(02) 9427 2624

Opening Tonight! Tell me on a sunday

Tell Me On A Sunday
By Sir Andrew Lloyd Webber and Lyrics by Don Black
Phoenix Theatre, Bridge St. Coniston

Phoenix Theatre Director: ( Musical Director:Peter Copeland )
2nd to 17th November (Wed, Thurs, Fri, Sat, Sun ) at 8:00 pm, (Extra 3:00pm on Sat 17th.) Sun 3:00pm only.

Bookings www.phoenixtheatre.net.au Enquiries 0407 067 343
Ticket Prices: $20 and $25. Wednesday nights all tickets $20

A two-act song cycle, tells the “sex in the city” style story of a woman (known only as the woman) who after a relationship breakup decides to fly to New York for a change of life. Shortly after she arrives in New York City she embarks on a search for love and a better life as a vibrant career woman in the big apple.

The production is a one Woman show and focuses on the character of “the Woman” who shares the stage with the orchestra and uses them as stand ins for friends and lovers.

The woman is played by the amazing Charmaine Gibbs who recently played to sell out audiences as “Maria” in the Arcadians production of “The Sound of music”.

Cast: Charmaine Gibbs

Review: ‘Prime:Orderly’

By Erica Brennan

Prime: Orderly – Riverside Theatre’s, Parramatta

Prime: Orderly is a new dance work in two halves. It is the culmination and distillation of chorographer Dean Walsh two year fellowship researches into sub-scapes and human-animal movement studies. A subtle and rich new chorographic language that draws on Walshes 23 years experience as a dancer and transcends this virtuosity by applying a humours touch to its subject matter. Prime: Orderly is an experience to be immersed in, not a story to be followed or observe and draw conclusions from. It flicks between moments of pedestrian conversations to deep, raw, primal gestures, and effortlessly back again. Creating a movement score I have never seen in a dance work before. A brave and inspiring piece of performance.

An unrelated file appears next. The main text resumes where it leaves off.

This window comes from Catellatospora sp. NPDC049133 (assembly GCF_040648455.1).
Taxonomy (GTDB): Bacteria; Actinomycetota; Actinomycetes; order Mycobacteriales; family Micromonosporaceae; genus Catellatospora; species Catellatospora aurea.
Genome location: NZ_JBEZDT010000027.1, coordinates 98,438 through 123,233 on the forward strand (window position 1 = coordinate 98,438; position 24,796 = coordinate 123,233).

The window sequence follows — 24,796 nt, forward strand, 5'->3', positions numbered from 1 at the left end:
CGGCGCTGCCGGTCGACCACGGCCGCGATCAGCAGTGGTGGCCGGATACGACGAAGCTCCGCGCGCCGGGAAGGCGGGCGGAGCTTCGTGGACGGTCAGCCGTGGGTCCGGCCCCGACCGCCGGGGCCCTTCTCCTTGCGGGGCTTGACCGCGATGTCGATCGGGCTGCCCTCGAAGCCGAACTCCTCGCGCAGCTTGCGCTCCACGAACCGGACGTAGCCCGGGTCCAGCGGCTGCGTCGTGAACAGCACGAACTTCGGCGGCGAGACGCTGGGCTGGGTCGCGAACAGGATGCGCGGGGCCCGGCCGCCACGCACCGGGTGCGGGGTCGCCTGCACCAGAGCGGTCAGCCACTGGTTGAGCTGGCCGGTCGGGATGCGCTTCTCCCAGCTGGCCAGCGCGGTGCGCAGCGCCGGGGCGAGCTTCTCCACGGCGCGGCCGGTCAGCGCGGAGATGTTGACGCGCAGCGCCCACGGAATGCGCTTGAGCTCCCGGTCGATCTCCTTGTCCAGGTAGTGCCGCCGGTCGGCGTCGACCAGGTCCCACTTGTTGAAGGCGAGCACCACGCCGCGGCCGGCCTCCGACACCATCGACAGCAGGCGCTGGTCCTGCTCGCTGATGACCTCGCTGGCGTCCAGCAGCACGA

I was hooked from the first moment I walked in. Perhaps empathising a little too much with the poor alien like creature that greeted us centre stage as we entered. It was a puppet, part human, part hammer head shark, strung up by large fish hooks, ready for an experiment or a tourist photograph. Adding to the uncomfortableness and feeling of being trapped is a hooded sweat-suited figure watching you as you try and sneak past to take your seat. These opening Moments of Prime: Orderly thrust you headfirst into a charged exciting space. You certainly don’t skink dreamily into a world. No. You are dropped in and rendered somewhat speechless by its cruel beauty and detail. ‘Am I an intruder?’ I asked myself. ‘Oh no that hooded thug is going to do something aweful to the puppet and terrify me!’ I think and I cross my arms in front of myself protectively. Yet I can’t take my eyes of the scene before me and my curiosity is rewarded.

All aspects of this production from lights and sound , to performers and the design, work seamlessly together to keep you inside the piece at all time. You are never quite sure of where you are inside it but it certainly never lets you miss a beat or step outside and wonder about your shopping list for tomorrow. The opening moments are bizarre, sci-fi bizarre! With fish hooks being cut off the our shark specimen and our hooded figure stripping off to reveal a faceless, featureless blue uni-tarded man underneath. This blue man (Dean Walsh) stops his suspicious wanderings occasionally and treats us to a clownish lecture on his first shark sighing while surfing. The images given to us are thrust against each other odlly and the images themselves are foreign. However as a whole Prime: Ordley is completely recognisable and contemporary in its invocation of fear and suspicion. The first half finishes with a guest speaker who is somehow associated with the subject matter of marine life. Tonight it is Dr Anthony Granville Marnie biologist and shark specialist who speaks about his relationship to these magnificent creatures.

The second half pushes further into the pedestrian and everydayness of movement and our relationship to the ocean and yet goes deeper. A piece structured over the unfolding of a 1 hour scuba dive as an audience member you get lost in the incredible effort and importance of breathing. Balloons are blown up and lead the performers around the space. They leap and roll and judder into animal movements before walking and talking in conversationally about their latest dive. The performers breathe and breathe and breathe, taking it far too seriously before surprising us all and booming into microphone the infamous ‘Luke. I am your father.’ The audience laugh in relief and we enjoy watching them pull apart the coral shaped set, scrunch it up and throw it into a net with little skill (they kept missing – which was great). Then we stopped laughing when suddenly struck by the fact that this could be our oceans, our coral our marine life we are destroying so carelessly.

A powerful, visceral experience by a truly skilled and informed practitioner. I’m still thinking about it, still excited by it. Keep an eye on Dean Walsh and get to his work. You won’t be sorry.